-- OSPG staff

As per Part 5, Division 3 section 5-3(1)(c) of the College bylaws, retired registrants are “non-practicing” and must not provide professional opinions. This is not a change from the College of Applied Biology Act and Rules that were in effect until February 5, 2021.

Implementation of the Professional Governance Act has no impact on trade agreements between provinces. Registrants already accepted through the New West Partnership Trade Agreement (NWPTA) will remain registrants of the College.

Professional self-regulation is in provincial jurisdiction. Any registrant working outside of BC where registration is required (such as Alberta) should be registered with that provincial regulator. If you live out of province and work in BC you should be registered with the College. Furthermore, the Code of Ethics and Professional Conduct still applies whether someone is working in the province or not.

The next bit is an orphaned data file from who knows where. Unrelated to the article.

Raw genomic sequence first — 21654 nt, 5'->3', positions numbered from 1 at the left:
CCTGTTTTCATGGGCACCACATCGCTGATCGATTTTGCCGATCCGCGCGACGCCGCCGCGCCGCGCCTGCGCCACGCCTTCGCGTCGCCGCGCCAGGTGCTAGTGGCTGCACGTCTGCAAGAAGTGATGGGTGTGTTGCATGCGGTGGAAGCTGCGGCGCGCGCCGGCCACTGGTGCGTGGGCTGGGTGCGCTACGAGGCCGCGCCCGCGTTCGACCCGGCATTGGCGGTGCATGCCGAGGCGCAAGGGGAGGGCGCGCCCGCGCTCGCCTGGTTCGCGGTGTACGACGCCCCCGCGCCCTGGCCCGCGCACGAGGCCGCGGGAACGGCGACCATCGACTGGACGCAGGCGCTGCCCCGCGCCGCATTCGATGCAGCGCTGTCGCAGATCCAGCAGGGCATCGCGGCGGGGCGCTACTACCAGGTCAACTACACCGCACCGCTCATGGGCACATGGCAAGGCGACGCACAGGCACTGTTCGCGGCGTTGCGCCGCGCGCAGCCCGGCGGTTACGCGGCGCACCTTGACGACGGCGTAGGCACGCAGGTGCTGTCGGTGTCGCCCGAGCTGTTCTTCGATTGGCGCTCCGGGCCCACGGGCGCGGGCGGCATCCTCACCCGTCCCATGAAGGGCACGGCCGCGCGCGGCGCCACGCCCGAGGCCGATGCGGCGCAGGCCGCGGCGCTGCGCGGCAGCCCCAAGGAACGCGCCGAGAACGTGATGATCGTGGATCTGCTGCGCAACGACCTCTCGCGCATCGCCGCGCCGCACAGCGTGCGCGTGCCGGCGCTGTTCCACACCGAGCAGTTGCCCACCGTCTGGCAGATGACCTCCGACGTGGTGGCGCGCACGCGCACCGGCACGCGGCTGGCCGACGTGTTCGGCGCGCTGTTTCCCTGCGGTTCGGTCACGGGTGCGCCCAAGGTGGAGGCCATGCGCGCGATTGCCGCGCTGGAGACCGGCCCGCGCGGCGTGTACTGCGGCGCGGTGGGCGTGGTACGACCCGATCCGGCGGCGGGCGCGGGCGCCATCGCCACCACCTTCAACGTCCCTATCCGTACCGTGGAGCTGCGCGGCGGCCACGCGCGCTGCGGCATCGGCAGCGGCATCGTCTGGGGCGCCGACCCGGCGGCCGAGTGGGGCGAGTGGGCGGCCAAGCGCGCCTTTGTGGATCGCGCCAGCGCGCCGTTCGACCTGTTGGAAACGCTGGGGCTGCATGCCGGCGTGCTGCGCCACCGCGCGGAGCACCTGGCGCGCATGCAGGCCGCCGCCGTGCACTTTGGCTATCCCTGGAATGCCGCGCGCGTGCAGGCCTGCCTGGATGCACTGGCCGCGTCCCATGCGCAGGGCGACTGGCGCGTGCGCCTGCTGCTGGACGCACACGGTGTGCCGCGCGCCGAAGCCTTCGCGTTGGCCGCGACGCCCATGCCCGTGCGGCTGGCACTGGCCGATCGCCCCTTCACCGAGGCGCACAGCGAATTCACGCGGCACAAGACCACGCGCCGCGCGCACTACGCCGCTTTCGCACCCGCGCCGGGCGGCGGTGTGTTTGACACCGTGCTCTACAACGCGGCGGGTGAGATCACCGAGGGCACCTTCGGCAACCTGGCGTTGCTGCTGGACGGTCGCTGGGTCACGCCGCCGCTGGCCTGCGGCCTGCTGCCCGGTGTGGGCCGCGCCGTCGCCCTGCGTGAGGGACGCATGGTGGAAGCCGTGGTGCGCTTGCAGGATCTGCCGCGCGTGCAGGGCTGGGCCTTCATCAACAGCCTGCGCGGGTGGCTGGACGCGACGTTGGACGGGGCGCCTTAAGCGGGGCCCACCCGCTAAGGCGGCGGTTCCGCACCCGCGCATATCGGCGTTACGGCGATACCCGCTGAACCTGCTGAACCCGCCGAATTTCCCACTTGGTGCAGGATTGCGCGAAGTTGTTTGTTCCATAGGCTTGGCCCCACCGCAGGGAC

OSPG is able to accommodate requests for engagement. Interested parties should send an email to [email protected]. OSPG will continue to host PGA webinars in spring 2021. Dates for these webinars as well as recorded webinars will be posted on the website at https://professionalgovernancebc.ca/.

-- OSPG staff

The Applied Biology Technician (ABT) designation is ideal for certification through an approved training program. As well, accumulated training and/or work experience can be used for the applied biology technician category. CAB welcomes the opportunity to work with First Nations and others to identify areas of collaboration and possible training opportunities.

CAB has three (3) different professional designations – Registered Professional Biologist (RPBio), Registered Biology Technologist (RBTech) and Applied Biology Technician (ABT) that have distinct credentialing standards. Specifically for RPBios CAB has developed four pathways two of which are specifically designed for people with multiple years of experience.

The ABT category does have a pathway for ‘experience only’ for individuals with no formal education background.